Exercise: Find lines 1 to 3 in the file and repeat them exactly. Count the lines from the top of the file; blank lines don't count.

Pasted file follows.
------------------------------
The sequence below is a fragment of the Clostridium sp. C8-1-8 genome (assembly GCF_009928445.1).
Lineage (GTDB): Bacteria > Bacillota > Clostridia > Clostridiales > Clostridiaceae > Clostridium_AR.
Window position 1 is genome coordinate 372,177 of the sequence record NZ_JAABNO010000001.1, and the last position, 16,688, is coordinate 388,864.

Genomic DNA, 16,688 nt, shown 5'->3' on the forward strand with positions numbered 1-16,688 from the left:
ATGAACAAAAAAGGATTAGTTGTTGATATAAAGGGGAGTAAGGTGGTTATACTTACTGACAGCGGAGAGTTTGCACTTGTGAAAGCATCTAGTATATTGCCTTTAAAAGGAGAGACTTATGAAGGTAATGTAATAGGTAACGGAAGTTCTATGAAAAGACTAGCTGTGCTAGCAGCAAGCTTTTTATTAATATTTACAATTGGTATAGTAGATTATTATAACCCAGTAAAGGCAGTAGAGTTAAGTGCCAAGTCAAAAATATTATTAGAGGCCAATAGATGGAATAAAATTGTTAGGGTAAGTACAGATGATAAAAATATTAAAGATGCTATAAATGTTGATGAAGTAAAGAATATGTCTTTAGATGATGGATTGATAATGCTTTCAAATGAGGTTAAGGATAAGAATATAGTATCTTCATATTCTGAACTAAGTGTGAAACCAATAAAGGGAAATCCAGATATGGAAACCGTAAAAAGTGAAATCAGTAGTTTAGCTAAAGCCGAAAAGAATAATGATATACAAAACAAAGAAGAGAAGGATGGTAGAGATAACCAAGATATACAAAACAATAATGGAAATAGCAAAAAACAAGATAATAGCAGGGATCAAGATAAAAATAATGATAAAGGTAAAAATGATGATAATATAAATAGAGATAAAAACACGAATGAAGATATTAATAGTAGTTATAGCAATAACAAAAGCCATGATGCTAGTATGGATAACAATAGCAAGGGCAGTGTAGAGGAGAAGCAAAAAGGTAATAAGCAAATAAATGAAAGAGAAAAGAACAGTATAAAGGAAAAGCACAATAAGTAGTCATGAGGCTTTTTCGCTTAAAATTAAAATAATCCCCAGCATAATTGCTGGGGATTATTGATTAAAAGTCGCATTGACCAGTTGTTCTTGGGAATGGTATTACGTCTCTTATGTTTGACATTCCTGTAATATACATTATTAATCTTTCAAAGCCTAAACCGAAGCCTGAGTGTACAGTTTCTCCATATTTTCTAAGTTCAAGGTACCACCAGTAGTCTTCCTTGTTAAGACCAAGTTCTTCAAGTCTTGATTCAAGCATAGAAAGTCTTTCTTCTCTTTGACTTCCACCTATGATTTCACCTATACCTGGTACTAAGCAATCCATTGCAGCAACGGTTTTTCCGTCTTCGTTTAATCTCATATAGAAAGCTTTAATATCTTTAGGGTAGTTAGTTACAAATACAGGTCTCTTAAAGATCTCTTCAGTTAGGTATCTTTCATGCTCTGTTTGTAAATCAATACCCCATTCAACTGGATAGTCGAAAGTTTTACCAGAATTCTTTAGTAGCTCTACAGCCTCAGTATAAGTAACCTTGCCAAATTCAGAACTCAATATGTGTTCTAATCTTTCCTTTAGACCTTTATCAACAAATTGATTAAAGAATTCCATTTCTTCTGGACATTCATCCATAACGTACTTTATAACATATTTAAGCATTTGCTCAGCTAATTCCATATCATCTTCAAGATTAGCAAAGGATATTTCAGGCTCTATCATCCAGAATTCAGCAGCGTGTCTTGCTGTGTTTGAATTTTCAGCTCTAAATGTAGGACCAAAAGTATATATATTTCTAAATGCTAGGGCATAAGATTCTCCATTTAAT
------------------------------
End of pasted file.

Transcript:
The sequence below is a fragment of the Clostridium sp. C8-1-8 genome (assembly GCF_009928445.1).
Lineage (GTDB): Bacteria > Bacillota > Clostridia > Clostridiales > Clostridiaceae > Clostridium_AR.
Window position 1 is genome coordinate 372,177 of the sequence record NZ_JAABNO010000001.1, and the last position, 16,688, is coordinate 388,864.